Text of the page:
Living with a rare neurological disorder like neuromyelitis optica spectrum disorder (NMOSD) can be challenging, but there is hope. For Black people navigating the complexities of NMOSD, understanding the available treatment options is crucial to managing the condition effectively.
NMOSD is a chronic autoimmune disorder that primarily affects the optic nerves and spinal cord.
The condition is more prevalent among Black individuals, and it disproportionately affects women. The symptoms can vary widely, including vision loss, muscle weakness, numbness, and difficulty coordinating movements.
Although NMOSD is a rare condition, it is vital for the Black community to understand the treatment options available to them and the potential for managing symptoms effectively.
Treatment Options for NMOSD
Unfortunately there is no cure for NMOSD, but starting treatment quickly helps increase the likelihood that you’ll live longer and with better overall health
- Acute Attack Management: During an acute attack, high-dose corticosteroids such as intravenous methylprednisolone are often prescribed to reduce inflammation and shorten the duration of symptoms. This treatment helps to restore function and prevent further nerve damage.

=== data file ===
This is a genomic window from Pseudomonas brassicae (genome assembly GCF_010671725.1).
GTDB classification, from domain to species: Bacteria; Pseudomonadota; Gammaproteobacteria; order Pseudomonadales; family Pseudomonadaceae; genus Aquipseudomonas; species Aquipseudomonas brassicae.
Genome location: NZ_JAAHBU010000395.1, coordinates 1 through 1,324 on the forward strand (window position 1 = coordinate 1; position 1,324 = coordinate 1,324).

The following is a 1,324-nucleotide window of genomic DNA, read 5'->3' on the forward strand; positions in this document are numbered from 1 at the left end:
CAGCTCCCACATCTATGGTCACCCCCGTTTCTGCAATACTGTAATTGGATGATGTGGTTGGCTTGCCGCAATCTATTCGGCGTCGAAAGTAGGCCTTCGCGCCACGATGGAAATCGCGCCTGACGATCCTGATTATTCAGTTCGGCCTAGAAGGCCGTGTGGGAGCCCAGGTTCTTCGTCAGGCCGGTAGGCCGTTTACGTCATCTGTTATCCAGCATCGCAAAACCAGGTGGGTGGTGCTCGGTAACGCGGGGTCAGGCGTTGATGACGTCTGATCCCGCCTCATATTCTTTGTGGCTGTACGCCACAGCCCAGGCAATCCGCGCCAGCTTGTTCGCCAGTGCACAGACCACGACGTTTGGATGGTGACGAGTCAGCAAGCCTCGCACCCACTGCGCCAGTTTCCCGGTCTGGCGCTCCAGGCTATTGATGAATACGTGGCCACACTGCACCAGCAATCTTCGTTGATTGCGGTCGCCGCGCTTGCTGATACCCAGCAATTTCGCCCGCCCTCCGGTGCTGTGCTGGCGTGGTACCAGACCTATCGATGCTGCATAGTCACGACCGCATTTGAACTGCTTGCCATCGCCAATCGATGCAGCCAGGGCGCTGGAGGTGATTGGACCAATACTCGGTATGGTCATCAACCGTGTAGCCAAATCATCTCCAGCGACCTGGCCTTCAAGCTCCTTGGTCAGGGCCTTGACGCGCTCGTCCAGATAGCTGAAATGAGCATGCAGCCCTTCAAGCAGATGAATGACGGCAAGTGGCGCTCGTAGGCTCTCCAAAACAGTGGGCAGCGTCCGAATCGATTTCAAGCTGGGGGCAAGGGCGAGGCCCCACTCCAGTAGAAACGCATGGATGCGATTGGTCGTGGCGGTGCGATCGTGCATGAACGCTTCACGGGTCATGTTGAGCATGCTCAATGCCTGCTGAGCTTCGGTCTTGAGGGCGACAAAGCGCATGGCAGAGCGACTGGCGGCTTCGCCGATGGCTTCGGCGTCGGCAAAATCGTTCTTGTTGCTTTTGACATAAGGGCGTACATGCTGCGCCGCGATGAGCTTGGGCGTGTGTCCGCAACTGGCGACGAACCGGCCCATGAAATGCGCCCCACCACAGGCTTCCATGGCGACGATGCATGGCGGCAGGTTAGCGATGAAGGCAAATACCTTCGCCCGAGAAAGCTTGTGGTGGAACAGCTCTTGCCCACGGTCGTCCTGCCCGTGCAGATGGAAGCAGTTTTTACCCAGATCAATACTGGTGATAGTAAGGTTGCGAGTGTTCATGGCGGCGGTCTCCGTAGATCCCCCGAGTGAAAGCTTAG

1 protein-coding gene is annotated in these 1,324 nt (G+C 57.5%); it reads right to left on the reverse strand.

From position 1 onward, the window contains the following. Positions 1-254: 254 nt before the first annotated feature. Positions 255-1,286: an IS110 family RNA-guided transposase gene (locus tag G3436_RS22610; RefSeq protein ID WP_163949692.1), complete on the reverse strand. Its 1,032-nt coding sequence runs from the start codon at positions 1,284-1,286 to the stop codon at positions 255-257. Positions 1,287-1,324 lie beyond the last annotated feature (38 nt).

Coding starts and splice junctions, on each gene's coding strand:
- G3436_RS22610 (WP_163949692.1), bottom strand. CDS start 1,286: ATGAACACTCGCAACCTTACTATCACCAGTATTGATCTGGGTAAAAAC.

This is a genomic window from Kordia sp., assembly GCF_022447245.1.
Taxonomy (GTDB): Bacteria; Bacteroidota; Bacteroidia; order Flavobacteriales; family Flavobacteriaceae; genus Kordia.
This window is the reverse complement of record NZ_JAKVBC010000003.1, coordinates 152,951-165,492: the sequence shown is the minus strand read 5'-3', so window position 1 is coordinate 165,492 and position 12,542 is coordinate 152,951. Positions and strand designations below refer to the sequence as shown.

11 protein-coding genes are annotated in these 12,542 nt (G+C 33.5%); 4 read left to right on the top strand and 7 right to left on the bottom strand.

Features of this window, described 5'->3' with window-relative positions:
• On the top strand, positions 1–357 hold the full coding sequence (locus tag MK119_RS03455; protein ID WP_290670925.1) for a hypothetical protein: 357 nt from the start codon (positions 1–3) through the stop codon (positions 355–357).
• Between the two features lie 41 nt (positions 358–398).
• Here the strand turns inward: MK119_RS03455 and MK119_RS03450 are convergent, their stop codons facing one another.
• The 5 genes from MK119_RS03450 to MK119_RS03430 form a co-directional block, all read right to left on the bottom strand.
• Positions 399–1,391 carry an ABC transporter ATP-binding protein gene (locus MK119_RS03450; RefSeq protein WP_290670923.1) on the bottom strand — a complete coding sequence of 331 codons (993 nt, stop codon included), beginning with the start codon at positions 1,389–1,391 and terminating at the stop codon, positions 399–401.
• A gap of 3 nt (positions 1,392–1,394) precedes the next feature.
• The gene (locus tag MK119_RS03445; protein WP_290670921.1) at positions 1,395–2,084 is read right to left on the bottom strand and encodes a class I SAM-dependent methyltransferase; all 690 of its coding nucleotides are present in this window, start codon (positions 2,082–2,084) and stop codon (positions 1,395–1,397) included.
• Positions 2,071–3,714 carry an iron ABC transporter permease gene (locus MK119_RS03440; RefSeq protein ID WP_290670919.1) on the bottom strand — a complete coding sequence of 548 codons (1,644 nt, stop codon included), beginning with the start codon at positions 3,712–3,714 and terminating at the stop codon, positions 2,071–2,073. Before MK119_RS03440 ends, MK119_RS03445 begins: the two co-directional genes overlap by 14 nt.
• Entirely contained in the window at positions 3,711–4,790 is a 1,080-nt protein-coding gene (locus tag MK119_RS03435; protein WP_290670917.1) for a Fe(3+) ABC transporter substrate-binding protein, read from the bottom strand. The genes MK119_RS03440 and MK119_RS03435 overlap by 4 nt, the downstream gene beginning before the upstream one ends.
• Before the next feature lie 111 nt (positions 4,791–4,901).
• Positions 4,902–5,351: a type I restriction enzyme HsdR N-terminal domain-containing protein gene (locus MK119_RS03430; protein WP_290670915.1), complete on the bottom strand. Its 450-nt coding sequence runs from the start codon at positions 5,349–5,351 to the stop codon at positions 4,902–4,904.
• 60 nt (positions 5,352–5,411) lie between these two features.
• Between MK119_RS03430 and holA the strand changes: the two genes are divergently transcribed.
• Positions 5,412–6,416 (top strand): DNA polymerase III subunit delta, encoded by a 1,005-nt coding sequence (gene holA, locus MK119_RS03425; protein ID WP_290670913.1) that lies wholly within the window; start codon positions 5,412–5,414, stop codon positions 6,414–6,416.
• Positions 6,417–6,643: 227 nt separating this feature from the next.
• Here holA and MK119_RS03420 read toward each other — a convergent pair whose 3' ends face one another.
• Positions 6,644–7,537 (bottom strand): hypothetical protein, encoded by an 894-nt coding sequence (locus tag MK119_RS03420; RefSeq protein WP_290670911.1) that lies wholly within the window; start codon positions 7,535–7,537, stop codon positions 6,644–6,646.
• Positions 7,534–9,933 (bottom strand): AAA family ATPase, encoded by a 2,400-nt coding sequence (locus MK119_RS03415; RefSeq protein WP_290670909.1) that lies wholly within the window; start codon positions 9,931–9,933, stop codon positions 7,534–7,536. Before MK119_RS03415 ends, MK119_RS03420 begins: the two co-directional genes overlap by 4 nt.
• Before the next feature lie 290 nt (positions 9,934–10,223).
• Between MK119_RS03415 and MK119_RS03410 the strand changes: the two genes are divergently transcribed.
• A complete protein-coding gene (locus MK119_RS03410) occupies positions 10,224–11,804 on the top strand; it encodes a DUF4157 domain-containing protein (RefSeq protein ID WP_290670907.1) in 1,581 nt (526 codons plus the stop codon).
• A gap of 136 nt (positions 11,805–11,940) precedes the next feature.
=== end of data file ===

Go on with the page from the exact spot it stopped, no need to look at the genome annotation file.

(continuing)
- Maintenance Therapy: To prevent future attacks, immunosuppressive medications like azathioprine, mycophenolate mofetil, or rituximab may be prescribed. These medications work by suppressing the immune system to reduce the frequency and severity of NMOSD relapses.
- Plasma Exchange (PLEX): In severe cases or when patients do not respond well to other treatments, PLEX may be considered. PLEX involves removing the patient’s blood plasma and replacing it with healthy plasma or a substitute. This procedure helps to remove harmful antibodies and control the autoimmune response.
- Monoclonal Antibodies: Another promising treatment option for NMOSD is the use of monoclonal antibodies. Eculizumab and inebilizumab are two such medications that target specific molecules involved in the immune response, effectively preventing NMOSD attacks.